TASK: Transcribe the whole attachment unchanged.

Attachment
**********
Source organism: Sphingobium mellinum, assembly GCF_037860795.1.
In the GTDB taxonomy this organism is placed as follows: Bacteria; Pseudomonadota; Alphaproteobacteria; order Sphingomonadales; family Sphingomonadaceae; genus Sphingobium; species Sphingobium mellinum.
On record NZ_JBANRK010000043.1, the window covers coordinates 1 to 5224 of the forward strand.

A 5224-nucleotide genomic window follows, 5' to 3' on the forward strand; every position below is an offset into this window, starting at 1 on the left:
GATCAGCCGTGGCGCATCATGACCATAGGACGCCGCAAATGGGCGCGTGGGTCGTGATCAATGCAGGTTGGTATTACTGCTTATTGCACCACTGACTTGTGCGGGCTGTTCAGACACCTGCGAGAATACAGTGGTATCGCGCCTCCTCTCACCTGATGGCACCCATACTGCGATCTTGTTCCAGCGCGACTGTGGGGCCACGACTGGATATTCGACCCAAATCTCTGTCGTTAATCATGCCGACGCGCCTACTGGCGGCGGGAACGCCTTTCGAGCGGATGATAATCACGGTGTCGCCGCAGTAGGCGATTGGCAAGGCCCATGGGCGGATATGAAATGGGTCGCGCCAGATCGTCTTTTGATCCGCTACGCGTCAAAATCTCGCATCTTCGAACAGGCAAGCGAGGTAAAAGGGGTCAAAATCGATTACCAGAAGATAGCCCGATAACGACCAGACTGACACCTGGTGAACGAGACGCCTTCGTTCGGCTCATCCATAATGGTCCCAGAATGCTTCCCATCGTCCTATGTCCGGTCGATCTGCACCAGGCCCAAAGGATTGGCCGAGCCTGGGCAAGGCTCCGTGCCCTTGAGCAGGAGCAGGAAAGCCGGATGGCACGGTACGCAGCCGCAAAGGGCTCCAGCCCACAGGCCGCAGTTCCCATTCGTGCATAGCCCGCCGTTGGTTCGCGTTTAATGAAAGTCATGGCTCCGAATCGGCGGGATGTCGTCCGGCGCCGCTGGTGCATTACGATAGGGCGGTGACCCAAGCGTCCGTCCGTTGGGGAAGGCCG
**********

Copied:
Source organism: Sphingobium mellinum, assembly GCF_037860795.1.
In the GTDB taxonomy this organism is placed as follows: Bacteria; Pseudomonadota; Alphaproteobacteria; order Sphingomonadales; family Sphingomonadaceae; genus Sphingobium; species Sphingobium mellinum.
On record NZ_JBANRK010000043.1, the window covers coordinates 1 to 5224 of the forward strand.

A 5224-nucleotide genomic window follows, 5' to 3' on the forward strand; every position below is an offset into this window, starting at 1 on the left:
GATCAGCCGTGGCGCATCATGACCATAGGACGCCGCAAATGGGCGCGTGGGTCGTGATCAATGCAGGTTGGTATTACTGCTTATTGCACCACTGACTTGTGCGGGCTGTTCAGACACCTGCGAGAATACAGTGGTATCGCGCCTCCTCTCACCTGATGGCACCCATACTGCGATCTTGTTCCAGCGCGACTGTGGGGCCACGACTGGATATTCGACCCAAATCTCTGTCGTTAATCATGCCGACGCGCCTACTGGCGGCGGGAACGCCTTTCGAGCGGATGATAATCACGGTGTCGCCGCAGTAGGCGATTGGCAAGGCCCATGGGCGGATATGAAATGGGTCGCGCCAGATCGTCTTTTGATCCGCTACGCGTCAAAATCTCGCATCTTCGAACAGGCAAGCGAGGTAAAAGGGGTCAAAATCGATTACCAGAAGATAGCCCGATAACGACCAGACTGACACCTGGTGAACGAGACGCCTTCGTTCGGCTCATCCATAATGGTCCCAGAATGCTTCCCATCGTCCTATGTCCGGTCGATCTGCACCAGGCCCAAAGGATTGGCCGAGCCTGGGCAAGGCTCCGTGCCCTTGAGCAGGAGCAGGAAAGCCGGATGGCACGGTACGCAGCCGCAAAGGGCTCCAGCCCACAGGCCGCAGTTCCCATTCGTGCATAGCCCGCCGTTGGTTCGCGTTTAATGAAAGTCATGGCTCCGAATCGGCGGGATGTCGTCCGGCGCCGCTGGTGCATTACGATAGGGCGGTGACCCAAGCGTCCGTCCGTTGGGGAAGGCCG